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  1. Introduction.
  2. The Neoclassical Movement.
  3. How Neoclassicism Shaped the Interiors of the Day.
  4. Neoclassical Architecture.
  5. Neoclassical Art.
  6. Conclusion.

During the late eighteenth century, significant changes in the arts promulgated the development of, what has since become known, as the period of a neoclassicism. The period has become such an important part of art and architectural history that any examination of these areas must include an overview of neoclassicism and its effect on the interiors of the day. With the realization that the neoclassicist movement had such a profound impact on the development of art and architecture, there is a clear impetus to examine how changes during this time period impacted these specific areas. To this end, this investigation considers the neoclassical period in general and focuses on the specific changes that it brought to the art and architecture of the eighteenth century.The Neoclassical Movement.
Before a clear understanding of how neoclassicism impacted the interiors of the day a clear understanding of how the movement is classified in general terms is first warranted. Saisselin (1991) in his examination of the neoclassical period makes the following observations: ?The term neoclassicism awakens in the mind certain images, and words which correspond to them, virtue, civic and moral values, heroic gestures, quiet grandeur and noble simplicity, as well as certain works of art representing noble Romans and ancient Greeks? (p. 14). Saisselin goes on to argue that ?both the images and words [of neoclassicism] are somehow connected in art histories with the rise of the bourgeoisie, the liberal aristocracy, and the French Revolution?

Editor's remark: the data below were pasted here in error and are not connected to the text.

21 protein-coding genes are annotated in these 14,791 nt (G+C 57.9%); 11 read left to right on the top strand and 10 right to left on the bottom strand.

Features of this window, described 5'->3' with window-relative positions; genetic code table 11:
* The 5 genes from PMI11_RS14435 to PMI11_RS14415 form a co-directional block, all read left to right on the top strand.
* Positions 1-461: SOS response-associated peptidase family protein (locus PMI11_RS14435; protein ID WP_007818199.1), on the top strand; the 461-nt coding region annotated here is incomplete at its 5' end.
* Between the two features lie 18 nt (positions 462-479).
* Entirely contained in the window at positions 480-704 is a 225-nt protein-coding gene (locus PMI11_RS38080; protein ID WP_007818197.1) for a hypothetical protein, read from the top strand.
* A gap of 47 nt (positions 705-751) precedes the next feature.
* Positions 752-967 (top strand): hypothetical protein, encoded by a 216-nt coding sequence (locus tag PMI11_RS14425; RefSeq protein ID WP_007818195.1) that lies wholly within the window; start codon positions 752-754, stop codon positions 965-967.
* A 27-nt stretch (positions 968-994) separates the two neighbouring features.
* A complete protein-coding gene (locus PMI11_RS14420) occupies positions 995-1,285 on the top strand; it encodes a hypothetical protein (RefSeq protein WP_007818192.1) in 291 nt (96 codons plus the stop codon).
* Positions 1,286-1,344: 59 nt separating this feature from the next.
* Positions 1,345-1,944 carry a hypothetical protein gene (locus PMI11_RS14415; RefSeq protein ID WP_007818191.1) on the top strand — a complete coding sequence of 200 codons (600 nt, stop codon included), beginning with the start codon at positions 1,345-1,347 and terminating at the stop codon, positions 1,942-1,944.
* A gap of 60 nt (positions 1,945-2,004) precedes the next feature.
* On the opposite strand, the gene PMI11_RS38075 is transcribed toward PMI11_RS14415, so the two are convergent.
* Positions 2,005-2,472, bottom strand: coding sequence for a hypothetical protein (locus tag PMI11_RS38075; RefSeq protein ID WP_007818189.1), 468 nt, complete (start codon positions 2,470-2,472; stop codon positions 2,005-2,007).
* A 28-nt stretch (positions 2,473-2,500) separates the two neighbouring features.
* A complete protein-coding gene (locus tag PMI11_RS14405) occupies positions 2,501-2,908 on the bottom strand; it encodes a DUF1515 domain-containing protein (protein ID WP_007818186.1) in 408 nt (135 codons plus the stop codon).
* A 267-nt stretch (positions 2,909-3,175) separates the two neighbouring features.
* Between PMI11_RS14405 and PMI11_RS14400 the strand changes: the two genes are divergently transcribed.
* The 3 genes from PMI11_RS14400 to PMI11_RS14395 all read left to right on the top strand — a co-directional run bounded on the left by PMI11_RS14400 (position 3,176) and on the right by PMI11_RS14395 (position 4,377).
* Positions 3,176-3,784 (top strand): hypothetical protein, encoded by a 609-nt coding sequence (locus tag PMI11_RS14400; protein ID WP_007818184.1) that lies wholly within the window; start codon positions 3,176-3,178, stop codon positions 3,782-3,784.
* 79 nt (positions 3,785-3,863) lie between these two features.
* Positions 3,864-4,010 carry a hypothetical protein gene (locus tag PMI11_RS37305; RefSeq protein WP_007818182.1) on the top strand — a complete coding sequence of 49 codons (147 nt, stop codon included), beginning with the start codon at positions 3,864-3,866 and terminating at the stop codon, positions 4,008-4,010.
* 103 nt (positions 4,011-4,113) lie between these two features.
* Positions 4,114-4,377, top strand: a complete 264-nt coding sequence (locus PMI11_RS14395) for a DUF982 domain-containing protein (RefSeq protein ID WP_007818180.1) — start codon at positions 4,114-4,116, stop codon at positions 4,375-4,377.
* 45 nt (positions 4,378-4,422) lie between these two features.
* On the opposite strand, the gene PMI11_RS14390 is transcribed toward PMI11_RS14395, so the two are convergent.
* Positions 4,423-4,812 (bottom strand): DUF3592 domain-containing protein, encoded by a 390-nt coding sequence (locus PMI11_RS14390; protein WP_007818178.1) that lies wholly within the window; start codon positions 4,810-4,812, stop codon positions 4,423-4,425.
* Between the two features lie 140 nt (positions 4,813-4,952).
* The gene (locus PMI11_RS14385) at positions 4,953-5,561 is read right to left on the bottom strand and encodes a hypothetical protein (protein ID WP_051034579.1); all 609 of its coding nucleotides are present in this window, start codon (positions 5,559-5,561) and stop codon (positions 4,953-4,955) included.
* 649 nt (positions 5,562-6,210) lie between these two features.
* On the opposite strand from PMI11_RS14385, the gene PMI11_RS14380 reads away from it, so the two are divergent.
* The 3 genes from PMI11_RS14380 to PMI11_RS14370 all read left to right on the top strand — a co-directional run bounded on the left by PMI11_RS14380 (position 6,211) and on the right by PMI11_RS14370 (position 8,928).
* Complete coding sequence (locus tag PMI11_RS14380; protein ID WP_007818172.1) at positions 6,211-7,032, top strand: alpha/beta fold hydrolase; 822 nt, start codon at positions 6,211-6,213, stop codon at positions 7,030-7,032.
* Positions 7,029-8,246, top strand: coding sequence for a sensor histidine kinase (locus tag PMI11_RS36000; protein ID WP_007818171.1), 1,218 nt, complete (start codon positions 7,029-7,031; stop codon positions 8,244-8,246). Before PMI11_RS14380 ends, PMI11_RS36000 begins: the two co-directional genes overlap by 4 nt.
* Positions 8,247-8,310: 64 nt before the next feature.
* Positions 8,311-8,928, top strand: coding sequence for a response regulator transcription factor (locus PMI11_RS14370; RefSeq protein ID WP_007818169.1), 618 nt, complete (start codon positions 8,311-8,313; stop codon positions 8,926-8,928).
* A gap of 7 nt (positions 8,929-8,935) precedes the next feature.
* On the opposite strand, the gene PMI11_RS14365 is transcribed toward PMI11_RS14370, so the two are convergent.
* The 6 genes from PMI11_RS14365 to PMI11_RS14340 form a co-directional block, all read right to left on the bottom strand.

[...] As such, a work such as David's Death of Socrates is not about the unique style of the Greek era. Instead, the painting is about the universal experience of death and its implications for the integrity of the individual. When placed in this perspective, it is evident that the neoclassical period, which took place in the late eighteenth century was truly unique when compared with the antecedent classical era. While most laymen would argue that the neoclassical era was simply a revitalization of the classical styles of the Greek and Roman dynasties, the reality is that the work produced in the neoclassical period has a complex multilayered meaning that could not have been conceptualized when classical art and architecture were developed. [...]

[...] Armonk, NY: M.E. Sharp. This text considers the evolution of art history and the underlying philosophies that facilitated the development of these movements. In this text the author attempts to capture the true essence of how various changes occurred in each movement. In addition the text considers how one period evolved into the next. Pellas, G. (1963). Art, Artists and Society: Origins of a Modern Dilemma: Painting in England and France 1750-1850. Englewood Cliffs, NJ: Prentice Hall. In this text, the author provides a broad overview of the impact of society on the development of art. [...]

[...] Other artworks that have become integral to the neoclassical period include The Death of Socrates also by Jacques-Louis David. Describing a basic overview of this work, Eitner (1992) reports that, ?Socrates is shown in prison, surrounded by his disciples. He is about to reach for the cup of hemlock and consoles his grieving friends by speaking to them of the soul's immortality. Plato sits at the foot of the bed, Criton at Socrates' side? (p. 21). Although the basic context of the painting provides a clear understanding of this historical event, Eitner notes that the meaning that is conveyed through the work is of critical importance. [...]

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